The early part of 2006 marked a significant transition period for First Coast News. Primary co-anchor Alan Gionet, who had been with WTLV as anchor the 5:00, 6:00 and 11:00 p.m. newscasts since 1998 (prior to the merger of WJXX and WTLV's operations), announced in October 2005 that he would be leaving the station the following year;[20][21] Gionet was later hired by CBS owned-and-operated station KCNC-TV in Denver (where he had previously served as an anchor and reporter before joining WTLV) in November 2005, and left WTLV/WJXX in March 2006. The stations' general manager, Ken Tonning, said that he had received hundreds of applications for the evening co-anchor position Gionet vacated and had also considered hiring from within its on-air staff. Seven potential applicants were brought in and filmed with 5:00 and 6:00 p.m. anchor Jeannie Blaylock and 11:00 p.m. anchor Donna Hicken (later known as Donna Deegan after her marriage to chief meteorologist Tim Deegan in October 2007), with focus groups being brought in to critique each one. On March 28, 2006, the station announced the hiring of Shannon Ogden (anchor of New England Cable News's Good Morning Live) as Gionet's replacement.[22][23] During the period between Gionet's departure and Ogden's arrival, First Coast News reporter Kyle Meenan anchored with Blaylock and Hicken beginning on April 10, 2006. In the May 2007 Nielsen ratings, WTLV and WJXX had a powerful lead, with their newscasts winning in every timeslot except at 5:00 p.m. (losing that half-hour to WJXT due to its powerful lead-in from The Oprah Winfrey Show). The 11:00 p.m. newscast had higher viewership than any other station in the market. However, in the November 2007 Nielsen ratings, WTLV/WJXX's First Coast News newscasts lost the lead to WJXT in the 5:30 and 6:00 p.m. slots.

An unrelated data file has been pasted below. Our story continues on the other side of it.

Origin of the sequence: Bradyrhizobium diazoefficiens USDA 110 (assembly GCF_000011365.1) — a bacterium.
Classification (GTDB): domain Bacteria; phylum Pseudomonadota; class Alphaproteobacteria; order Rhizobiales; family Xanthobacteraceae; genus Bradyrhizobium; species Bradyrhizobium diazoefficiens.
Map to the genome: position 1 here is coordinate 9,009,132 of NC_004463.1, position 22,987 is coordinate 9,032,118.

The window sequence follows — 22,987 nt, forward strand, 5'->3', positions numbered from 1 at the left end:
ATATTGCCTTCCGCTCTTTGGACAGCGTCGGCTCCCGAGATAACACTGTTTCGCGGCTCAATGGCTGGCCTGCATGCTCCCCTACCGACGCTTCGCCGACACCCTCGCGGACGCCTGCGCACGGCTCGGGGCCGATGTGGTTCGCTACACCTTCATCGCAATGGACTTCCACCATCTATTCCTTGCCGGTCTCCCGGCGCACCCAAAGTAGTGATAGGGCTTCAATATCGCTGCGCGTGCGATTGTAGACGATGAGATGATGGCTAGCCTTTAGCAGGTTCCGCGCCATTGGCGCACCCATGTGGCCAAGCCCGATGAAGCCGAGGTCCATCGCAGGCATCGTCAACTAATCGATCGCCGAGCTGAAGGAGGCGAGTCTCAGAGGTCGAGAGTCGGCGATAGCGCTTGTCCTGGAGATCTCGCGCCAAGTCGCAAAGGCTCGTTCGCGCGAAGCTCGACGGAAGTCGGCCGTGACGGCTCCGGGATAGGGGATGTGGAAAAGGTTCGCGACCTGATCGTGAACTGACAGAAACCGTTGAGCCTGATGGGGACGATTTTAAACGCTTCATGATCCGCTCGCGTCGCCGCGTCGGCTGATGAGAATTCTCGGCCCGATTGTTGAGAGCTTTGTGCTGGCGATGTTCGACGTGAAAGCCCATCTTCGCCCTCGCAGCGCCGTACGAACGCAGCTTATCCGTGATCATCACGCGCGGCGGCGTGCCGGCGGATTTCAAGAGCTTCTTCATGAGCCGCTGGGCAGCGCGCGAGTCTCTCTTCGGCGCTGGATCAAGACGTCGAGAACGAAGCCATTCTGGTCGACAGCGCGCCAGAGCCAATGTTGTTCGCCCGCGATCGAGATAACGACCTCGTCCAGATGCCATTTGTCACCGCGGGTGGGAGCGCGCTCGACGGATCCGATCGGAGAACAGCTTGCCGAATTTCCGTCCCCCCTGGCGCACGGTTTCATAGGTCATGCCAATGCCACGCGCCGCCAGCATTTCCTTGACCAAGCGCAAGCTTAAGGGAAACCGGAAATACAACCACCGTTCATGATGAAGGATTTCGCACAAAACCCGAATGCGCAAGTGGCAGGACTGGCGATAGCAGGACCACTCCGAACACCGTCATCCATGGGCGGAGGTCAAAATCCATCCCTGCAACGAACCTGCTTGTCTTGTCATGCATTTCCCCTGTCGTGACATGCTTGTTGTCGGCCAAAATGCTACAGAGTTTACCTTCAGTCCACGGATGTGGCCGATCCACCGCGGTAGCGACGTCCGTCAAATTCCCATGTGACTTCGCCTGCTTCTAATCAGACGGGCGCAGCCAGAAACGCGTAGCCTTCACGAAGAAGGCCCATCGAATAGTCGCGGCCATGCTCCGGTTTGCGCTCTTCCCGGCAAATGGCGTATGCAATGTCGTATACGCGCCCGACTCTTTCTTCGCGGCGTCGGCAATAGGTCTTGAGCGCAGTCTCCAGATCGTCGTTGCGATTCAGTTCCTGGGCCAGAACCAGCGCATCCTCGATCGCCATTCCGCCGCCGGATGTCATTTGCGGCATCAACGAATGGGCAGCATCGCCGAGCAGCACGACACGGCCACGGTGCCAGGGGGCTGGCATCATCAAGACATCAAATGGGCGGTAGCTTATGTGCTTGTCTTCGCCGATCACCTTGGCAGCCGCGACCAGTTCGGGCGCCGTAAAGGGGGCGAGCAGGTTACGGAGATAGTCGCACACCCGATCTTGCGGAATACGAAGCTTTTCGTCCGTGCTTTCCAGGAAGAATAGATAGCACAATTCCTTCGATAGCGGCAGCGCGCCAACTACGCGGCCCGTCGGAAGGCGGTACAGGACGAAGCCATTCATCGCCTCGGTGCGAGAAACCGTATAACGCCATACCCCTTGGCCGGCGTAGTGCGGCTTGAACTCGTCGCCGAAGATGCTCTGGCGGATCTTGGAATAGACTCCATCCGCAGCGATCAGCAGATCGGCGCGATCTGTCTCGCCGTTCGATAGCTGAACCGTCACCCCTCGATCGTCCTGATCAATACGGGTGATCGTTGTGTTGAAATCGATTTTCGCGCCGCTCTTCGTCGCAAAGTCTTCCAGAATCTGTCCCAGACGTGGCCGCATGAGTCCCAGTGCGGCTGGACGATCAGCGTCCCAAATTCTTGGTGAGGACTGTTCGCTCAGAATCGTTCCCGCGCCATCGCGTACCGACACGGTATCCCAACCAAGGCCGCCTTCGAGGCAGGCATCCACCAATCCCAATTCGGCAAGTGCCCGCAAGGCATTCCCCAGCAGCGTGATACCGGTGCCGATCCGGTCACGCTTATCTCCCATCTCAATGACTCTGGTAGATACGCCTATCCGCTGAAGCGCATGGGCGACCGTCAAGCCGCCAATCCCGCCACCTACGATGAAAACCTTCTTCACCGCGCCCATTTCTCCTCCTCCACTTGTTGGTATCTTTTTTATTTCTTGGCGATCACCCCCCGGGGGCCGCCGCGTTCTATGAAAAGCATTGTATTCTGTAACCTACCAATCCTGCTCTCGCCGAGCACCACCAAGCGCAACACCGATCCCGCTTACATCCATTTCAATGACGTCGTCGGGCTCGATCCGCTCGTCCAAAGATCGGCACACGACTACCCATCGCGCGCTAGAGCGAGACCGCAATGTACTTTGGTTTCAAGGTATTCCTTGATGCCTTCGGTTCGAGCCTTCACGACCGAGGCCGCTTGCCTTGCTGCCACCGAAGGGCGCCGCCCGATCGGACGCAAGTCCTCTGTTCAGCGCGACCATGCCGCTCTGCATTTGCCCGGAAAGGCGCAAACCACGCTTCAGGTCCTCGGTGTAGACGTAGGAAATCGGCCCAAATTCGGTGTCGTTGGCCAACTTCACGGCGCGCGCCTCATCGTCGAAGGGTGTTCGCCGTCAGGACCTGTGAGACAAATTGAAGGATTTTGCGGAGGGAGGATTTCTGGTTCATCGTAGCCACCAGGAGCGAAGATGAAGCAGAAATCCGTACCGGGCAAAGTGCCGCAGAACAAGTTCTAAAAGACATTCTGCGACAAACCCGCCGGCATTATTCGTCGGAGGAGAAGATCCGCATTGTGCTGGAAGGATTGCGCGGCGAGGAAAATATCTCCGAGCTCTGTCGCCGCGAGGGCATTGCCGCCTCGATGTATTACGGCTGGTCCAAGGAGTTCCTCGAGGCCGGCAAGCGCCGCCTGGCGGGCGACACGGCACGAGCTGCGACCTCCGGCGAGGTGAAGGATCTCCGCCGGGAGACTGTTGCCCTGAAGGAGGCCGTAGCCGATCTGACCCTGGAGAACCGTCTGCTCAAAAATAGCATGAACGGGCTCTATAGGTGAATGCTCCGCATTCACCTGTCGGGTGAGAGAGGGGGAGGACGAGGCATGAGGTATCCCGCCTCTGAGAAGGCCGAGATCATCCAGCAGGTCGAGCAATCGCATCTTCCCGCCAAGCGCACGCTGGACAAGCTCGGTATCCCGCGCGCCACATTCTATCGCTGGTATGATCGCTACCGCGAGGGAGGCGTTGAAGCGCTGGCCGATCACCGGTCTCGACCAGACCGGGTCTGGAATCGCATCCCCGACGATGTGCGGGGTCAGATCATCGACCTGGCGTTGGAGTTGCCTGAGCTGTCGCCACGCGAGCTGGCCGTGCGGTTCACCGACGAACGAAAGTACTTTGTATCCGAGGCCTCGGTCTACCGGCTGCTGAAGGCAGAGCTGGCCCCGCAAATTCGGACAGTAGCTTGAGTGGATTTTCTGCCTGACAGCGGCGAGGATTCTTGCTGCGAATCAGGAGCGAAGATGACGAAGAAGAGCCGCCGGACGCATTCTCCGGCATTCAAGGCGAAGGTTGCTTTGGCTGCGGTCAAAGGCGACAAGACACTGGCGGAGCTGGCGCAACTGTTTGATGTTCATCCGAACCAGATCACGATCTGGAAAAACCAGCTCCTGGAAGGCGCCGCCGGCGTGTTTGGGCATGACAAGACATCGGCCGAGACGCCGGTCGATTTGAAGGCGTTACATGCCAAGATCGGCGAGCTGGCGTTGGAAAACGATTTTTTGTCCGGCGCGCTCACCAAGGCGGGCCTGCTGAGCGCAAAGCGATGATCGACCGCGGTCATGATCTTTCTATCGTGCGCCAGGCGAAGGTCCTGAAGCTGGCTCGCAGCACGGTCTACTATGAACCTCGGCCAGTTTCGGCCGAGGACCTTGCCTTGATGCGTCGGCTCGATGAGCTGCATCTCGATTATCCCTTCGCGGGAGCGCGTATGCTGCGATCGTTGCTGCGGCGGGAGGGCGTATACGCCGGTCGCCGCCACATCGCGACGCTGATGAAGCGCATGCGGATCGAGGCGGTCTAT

On September 10, 2007, WJXX dropped the 5:00 and 5:30 p.m. weeknight First Coast News simulcasts, replacing them with The Ellen DeGeneres Show (the simulcast was later restored on WJXX in September 2010). At that time, Joy Purdy (who was previously with CBS owned-and-operated station WFOR-TV in Miami) joined the station as anchor of the 7:00 p.m. newscast. In mid-2008, WTLV/WJXX launched "First Coast News Weather Call," a subscription service which provides recorded messages informing viewers via telephone of National Weather Service weather alerts occurring in their area, based on the county they live in. On October 23, 2008, First Coast News began utilizing Gannett's standardized graphics and music package for its newscasts (the graphics were created by the Denver-based Gannett Graphics Group, which is based near the studios of sister station KUSA, and the music was composed by Rampage Music New York).[24]

First Coast News' high definition ready set, designed by FX Group.
First Coast News' high definition ready set, designed by FX Group.

In January 2009, First Coast News fired weekend meteorologist Dave Vanore, and rehired Michelle Jacobs to serve as meteorologist and traffic reporter for the weekday morning newscasts. The station also reassigned meteorologists Steve Smith (from the weekday morning newscast to the WJXX 7:00 p.m. newscast) and Mark Collins (who replaced Vanore on the weekend newscasts) to new positions. Subsequently in July 2009, the stations reassigned its anchor staff: Joy Purdy was moved from the WJXX 7:00 p.m. newscast to co-anchor Good Morning Jacksonville, replacing Patty Crosby, who became co-anchor of the 7:00 p.m. broadcast; 7:00 p.m. anchor Deanna Fene was also moved to the weekend evening newscasts to replace the departing Victor Blackwell.

On February 1, 2010, WTLV/WJXX became the third and last television news operation in the Jacksonville market to begin broadcasting their local newscasts in high definition (after WTEV/WAWS, which upgraded their newscasts to HD the day before, and WJXT, which had made a phased upgrade by individual newscast between January 14 and 28, 2009). A modified version of the Gannett standardized graphics was introduced with the upgrade, along with the introduction of a new set designed by FX Group.

Notable current on-air staff

Notable former on-air staff

Technical information


The station's digital signal is multiplexed:

Channel Video Aspect Short name Programming[25]
25.1 720p 16:9 WJXX-HD Main WJXX programming / ABC